Annotation of wikisrc/guide/misc.mdwn, revision 1.2

1.1       jdf         1: # Miscellaneous operations
                      2: 
                      3: This chapter collects various topics, in sparse order
                      4: 
                      5: ## Installing the boot manager
                      6: 
                      7: ### fdisk
                      8: 
1.2     ! jdf         9: Sysinst, the NetBSD installation program, usually installs the NetBSD boot
        !            10: manager on the hard disk. The boot manager can also be installed or reconfigured
        !            11: at a later time, if needed, with the
1.1       jdf        12: [fdisk(8)](http://netbsd.gw.com/cgi-bin/man-cgi?fdisk+8+NetBSD-current)
                     13: command. For example:
                     14: 
                     15:     # fdisk -B wd0
                     16: 
1.2     ! jdf        17: If NetBSD doesn't boot from the hard disk, you can boot it from the installation
        !            18: floppy and start the kernel on the hard disk. Insert the installation disk and,
1.1       jdf        19: at the boot prompt, give the following command:
                     20: 
                     21:     > boot wd0a:netbsd
                     22: 
1.2     ! jdf        23: This boots the kernel on the hard disk (use the correct device, for example sd0a
1.1       jdf        24: for a SCSI disk).
                     25: 
1.2     ! jdf        26: *Note*: Sometimes `fdisk -B` doesn't give the expected result (at least it
        !            27: happened to me), probably if you install/remove other operating systems like
        !            28: Windows 95 or Linux with LILO. In this case, try running `fdisk -i` (which is
1.1       jdf        29: known as `fdisk /mbr` from DOS) and then run again `fdisk` from NetBSD.
                     30: 
                     31: ### installboot
                     32: 
                     33: There is another tool for installing a bootloader, named
                     34: [installboot(8)](http://netbsd.gw.com/cgi-bin/man-cgi?installboot+8+NetBSD-current).
1.2     ! jdf        35: Depending on the platform you are using, its usage differs, so you should read
1.1       jdf        36: the manpage and its extensive *EXAMPLES* section.
                     37: 
1.2     ! jdf        38: E.g., if you want to install the bootloader for a ffs filesystem to the
1.1       jdf        39: partition you have your NetBSD in (in this case, `sd0c`), you would use:
                     40: 
                     41:     installboot -v /dev/rsd0c /usr/mdec/bootxx_ffs
                     42: 
                     43: ## Deleting the disklabel
                     44: 
1.2     ! jdf        45: Though this is not an operation that you need to perform frequently, it can be
        !            46: useful to know how to do it in case of need. Please be sure to know exactly what
1.1       jdf        47: you are doing before performing this kind of operation. For example:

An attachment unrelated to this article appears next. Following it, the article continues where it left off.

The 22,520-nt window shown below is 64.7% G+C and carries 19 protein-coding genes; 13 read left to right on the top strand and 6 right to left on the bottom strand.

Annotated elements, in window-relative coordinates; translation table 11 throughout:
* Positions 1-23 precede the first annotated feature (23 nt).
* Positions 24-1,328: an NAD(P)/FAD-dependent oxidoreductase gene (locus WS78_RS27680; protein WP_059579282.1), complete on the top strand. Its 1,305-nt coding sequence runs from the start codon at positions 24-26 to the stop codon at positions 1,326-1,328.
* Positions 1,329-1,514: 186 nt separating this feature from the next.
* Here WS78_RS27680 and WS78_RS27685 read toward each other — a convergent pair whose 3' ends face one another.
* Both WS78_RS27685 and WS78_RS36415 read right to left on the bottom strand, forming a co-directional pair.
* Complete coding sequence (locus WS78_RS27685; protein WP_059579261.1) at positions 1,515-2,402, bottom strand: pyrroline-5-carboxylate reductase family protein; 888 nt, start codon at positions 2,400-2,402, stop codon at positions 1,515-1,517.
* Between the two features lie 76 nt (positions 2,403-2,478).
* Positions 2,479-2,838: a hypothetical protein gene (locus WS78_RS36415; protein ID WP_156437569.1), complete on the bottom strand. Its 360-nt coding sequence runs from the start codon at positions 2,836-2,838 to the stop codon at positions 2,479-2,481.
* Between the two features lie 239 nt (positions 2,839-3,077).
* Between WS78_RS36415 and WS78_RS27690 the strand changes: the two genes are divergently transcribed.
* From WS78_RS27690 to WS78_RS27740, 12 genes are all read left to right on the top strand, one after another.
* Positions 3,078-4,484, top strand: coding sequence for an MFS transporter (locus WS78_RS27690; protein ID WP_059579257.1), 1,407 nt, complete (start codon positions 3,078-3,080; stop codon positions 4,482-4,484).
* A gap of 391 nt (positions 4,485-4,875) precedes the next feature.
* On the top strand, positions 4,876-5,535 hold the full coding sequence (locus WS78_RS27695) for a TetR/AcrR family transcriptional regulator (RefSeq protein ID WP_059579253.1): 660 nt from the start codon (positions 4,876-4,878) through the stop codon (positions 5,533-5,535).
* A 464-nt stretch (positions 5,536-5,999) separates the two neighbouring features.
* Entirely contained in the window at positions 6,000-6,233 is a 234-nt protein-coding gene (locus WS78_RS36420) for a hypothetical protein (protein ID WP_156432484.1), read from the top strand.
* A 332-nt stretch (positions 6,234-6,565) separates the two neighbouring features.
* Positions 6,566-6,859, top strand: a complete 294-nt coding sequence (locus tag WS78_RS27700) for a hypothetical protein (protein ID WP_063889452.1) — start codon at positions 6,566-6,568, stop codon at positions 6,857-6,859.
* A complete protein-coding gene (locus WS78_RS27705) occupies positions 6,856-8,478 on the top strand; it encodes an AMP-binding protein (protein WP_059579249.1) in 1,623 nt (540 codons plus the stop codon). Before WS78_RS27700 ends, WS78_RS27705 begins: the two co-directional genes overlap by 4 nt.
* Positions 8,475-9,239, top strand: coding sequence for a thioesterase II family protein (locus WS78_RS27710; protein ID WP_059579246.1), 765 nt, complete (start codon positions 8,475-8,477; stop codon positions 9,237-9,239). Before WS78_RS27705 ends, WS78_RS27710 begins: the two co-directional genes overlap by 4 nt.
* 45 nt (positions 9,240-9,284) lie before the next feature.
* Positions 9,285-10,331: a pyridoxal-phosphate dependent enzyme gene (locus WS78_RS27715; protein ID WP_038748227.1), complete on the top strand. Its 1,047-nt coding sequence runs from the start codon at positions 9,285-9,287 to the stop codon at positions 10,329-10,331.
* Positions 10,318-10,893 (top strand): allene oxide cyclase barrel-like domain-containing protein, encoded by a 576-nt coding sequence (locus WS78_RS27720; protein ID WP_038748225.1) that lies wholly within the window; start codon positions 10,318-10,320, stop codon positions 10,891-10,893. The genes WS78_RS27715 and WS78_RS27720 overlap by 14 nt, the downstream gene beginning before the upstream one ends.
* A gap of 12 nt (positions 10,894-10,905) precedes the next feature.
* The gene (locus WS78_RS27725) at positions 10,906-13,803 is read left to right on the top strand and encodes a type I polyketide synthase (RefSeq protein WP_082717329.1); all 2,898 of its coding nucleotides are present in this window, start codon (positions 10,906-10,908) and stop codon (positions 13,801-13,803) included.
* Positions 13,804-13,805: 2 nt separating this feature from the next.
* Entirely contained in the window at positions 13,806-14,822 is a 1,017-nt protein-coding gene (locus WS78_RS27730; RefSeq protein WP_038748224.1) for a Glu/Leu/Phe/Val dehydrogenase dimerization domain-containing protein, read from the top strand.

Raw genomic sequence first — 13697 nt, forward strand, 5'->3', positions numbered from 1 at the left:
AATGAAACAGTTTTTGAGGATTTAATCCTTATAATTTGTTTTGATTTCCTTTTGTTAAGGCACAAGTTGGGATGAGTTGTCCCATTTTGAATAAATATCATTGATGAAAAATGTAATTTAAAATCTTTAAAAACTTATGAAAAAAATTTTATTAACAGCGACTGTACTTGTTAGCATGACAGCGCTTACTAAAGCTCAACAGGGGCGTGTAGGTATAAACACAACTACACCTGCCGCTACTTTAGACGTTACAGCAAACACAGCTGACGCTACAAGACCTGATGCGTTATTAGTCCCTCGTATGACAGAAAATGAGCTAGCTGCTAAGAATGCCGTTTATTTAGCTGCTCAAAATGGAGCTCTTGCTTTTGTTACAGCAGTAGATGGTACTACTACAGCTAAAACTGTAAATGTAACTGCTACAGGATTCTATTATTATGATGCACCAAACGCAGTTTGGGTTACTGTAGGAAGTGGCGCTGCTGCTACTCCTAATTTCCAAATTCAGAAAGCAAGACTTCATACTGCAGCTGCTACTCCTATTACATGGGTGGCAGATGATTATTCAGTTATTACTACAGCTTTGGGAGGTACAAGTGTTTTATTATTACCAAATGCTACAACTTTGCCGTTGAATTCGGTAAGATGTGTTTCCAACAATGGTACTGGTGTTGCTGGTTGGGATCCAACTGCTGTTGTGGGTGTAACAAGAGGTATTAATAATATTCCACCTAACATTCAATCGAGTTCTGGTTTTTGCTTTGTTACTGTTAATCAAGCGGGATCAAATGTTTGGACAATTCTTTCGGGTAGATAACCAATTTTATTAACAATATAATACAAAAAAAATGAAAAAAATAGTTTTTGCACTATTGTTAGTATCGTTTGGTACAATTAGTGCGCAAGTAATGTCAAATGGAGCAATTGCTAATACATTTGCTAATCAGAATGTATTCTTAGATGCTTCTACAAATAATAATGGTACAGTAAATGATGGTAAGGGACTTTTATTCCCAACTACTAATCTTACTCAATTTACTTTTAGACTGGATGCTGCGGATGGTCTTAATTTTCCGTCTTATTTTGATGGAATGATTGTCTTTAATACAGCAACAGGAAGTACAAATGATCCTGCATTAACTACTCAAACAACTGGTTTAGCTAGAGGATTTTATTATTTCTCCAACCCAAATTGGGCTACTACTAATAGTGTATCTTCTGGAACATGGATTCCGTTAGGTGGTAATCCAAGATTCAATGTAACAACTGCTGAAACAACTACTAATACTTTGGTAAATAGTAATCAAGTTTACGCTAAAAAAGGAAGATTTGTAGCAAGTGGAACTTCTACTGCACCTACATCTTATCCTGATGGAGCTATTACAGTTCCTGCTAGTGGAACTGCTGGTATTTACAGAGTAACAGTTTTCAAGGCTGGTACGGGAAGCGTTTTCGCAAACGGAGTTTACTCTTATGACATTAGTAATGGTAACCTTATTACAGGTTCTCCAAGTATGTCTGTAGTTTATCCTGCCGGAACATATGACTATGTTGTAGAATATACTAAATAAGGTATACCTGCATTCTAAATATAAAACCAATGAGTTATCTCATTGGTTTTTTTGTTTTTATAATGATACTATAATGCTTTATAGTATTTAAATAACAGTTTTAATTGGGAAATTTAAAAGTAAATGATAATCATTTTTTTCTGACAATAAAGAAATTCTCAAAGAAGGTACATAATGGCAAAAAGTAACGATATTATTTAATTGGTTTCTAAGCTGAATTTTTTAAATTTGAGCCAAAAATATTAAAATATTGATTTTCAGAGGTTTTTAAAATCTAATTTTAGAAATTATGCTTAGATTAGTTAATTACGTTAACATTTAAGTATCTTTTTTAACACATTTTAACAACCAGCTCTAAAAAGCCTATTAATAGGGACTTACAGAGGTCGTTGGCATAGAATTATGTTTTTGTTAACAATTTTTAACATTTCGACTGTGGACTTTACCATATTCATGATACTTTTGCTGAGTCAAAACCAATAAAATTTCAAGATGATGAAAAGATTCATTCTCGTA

48: 
                     49:     # dd if=/dev/zero of=/dev/rwd0c bs=8k count=1
                     50: 
1.2     ! jdf        51: The previous command deletes the disklabel (not the MBR partition table). To
1.1       jdf        52: completely delete the disk, the whole device `rwd0d` must be used. For example:
                     53: 
                     54:     # dd if=/dev/zero of=/dev/rwd0d bs=8k
                     55: 
1.2     ! jdf        56: The commands above will only work as expected on the i386 and amd64 ports of
1.1       jdf        57: NetBSD. On other ports, the whole device will end in c, not d (e.g. `rwd0c`).
                     58: 
                     59: ## Speaker
                     60: 
1.2     ! jdf        61: I found this tip on a mailing list (I don't remember the author). To output a
1.1       jdf        62: sound from the speaker (for example at the end of a long script) the
                     63: [spkr(4)](http://netbsd.gw.com/cgi-bin/man-cgi?spkr+4+NetBSD-current)
1.2     ! jdf        64: driver can be used in the kernel config, which is mapped on `/dev/speaker`. For
1.1       jdf        65: example:
                     66: 
                     67:     echo 'BPBPBPBPBP' > /dev/speaker
                     68: 
1.2     ! jdf        69: *Note*: The `spkr` device is not enabled in the generic kernel; a customized
1.1       jdf        70: kernel is needed.
                     71: 
                     72: ## Forgot root password?
                     73: 
                     74: If you forget root's password, not all is lost and you can still recover the
                     75: system with the following steps: boot single user, mount `/` and change root's
                     76: password. In detail:
                     77: 
1.2     ! jdf        78: 1. Boot single user: when the boot prompt appears and the five seconds
1.1       jdf        79:    countdown starts, give the following command:
                     80: 
                     81:        > boot -s
                     82: 
                     83: 2. At the following prompt
                     84: 
                     85:        Enter pathname of shell or RETURN for sh:
                     86: 
                     87:    press Enter.
                     88: 
                     89: 3. Write the following commands:
                     90: 
                     91:        # fsck -y /
                     92:        # mount -u /
                     93:        # fsck -y /usr
                     94:        # mount /usr
                     95: 
                     96: 4. Change root's password:
                     97: 
                     98:        # passwd root
                     99:        Changing local password for root.
                    100:        New password: (not echoed)
                    101:        Retype new password: (not echoed)